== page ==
Finance, Loan, Debt and Credit.

April 23, 2018

Self Assessment – Do I need to complete a Tax Return?

Filed under: Tax — Tags: , , , , — admin @ 12:47 pm


What is Self Assessment?Self assessment enables an individual to prepare details of their incomes and relief’s for HMRC. HMRC will then calculate the tax liability based on these figures. These figures will not be checked until later in the tax year.  However tax law is vast and confusing so it is always best to instruct an accountant to prepare this on your behalf to ensure you don’t end up paying too much tax or too little. Also HMRC can impose penalties if you provide incorrect or fraudulent information. The first Self Assessment tax return was issued in April 1997. The Self Assessment tax return is made up of a basic core return together with separate supplementary pages – which ones you get will depend on your circumstances and the type of income you receive.

Do I need to complete a Self Assessment Tax Return?A wide range of individuals in varying circumstances need to complete a Self Assessment Tax Return. Normally HMRC will inform you if you need to complete one. However they can’t inform you if you have not completed the appropriate forms necessary to make them aware of your circumstances. Generally speaking an individual or partnership will need to complete a Self Assessment Tax return if income is received that does not have tax deducted at source or if they are a director of a Company. However even if all your income is taxed at source, you may still be required to complete a Tax Return. You should contact an accountant if you are unsure.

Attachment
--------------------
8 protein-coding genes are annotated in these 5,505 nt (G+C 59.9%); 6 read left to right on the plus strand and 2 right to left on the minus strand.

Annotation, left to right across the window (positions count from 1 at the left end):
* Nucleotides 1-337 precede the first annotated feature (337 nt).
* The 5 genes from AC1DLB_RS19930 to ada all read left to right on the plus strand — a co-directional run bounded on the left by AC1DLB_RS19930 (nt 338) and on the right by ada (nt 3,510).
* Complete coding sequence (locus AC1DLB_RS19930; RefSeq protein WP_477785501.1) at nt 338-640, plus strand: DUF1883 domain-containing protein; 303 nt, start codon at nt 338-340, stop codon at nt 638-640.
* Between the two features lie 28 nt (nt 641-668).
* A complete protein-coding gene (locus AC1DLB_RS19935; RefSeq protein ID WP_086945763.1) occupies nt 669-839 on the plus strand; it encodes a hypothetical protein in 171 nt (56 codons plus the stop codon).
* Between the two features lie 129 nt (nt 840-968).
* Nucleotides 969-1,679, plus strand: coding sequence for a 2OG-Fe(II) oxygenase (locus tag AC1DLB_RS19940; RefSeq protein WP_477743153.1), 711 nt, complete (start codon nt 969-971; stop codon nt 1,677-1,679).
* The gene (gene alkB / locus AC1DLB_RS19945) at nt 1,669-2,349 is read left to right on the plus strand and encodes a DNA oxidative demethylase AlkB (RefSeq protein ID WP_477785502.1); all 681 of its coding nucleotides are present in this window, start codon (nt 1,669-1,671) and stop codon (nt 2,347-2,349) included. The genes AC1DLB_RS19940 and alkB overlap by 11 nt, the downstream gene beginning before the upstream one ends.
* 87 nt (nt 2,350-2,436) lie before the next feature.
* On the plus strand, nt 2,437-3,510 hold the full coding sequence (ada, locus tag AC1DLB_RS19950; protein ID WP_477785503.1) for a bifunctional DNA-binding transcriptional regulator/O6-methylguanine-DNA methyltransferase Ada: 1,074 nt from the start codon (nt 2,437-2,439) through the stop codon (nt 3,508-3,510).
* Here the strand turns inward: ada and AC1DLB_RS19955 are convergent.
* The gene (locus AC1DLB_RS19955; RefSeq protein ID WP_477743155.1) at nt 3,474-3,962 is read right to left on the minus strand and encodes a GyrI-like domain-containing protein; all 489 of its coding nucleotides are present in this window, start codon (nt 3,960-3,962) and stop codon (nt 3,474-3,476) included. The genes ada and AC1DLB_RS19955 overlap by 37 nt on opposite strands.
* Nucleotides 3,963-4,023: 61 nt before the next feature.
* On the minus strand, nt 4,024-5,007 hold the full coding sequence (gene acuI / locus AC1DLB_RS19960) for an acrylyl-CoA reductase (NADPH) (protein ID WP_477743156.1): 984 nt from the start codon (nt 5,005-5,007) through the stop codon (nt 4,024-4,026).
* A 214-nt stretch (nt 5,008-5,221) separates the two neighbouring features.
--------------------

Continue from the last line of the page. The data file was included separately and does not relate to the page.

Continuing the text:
More information on Self Assessment can be found in a free Online Accountant Knowledge Bank. Alternatively, for up to date information and advice, based on your specific circumstances, contact an online accountancy firm.

February 13, 2018

December 20, 2017

DIY Accounting Self Employed Accounting and Tax Return Answers

Filed under: Tax — Tags: , , , , , — admin @ 12:47 pm


Why is the monthly profit and loss account not updating from the sales and purchases entered.

Updating the profit and loss account in the financial accounts file is automated. If the financial accounts file is not updating automatically the links from the sales spreadsheet and or the purchase sheet are not working. This may be because the file names have been changed which breaks the links between the files.

The most common reason is the way the files were originally saved when initially downloaded from the website by opening the files first before saving them. When a excel workbook is opened before being downloaded the computer stores the workbook in a temporary internet folder and changes the links to temporary links within that temporary folder.

Saving a file still in a temporray internet folder saves the temporary links rather than the original links. Temporary links creaqted in a temporary internet folder are not recognised by the other accounting files that have the original lionk structure. The solution is to delete the files and save the files again direct to your accounts folder without opening them first thereby preserving the original links. Accounting entries on sales and purchases appear on the profit and loss account but do not appear on the list of expenses on the self employed tax return.

The self employed tax return required to be completed in the UK is dependent upon the sales turnover. Small business with total sales income exceeding 64,000 pounds for the financial year ending 5 April 2008 are required to complete the full self employed tax return while businesses with a turnover under 64,000 pounds may complete the short version of the self employed tax return.. Coincidentally the threshold is the same as the vat threshold.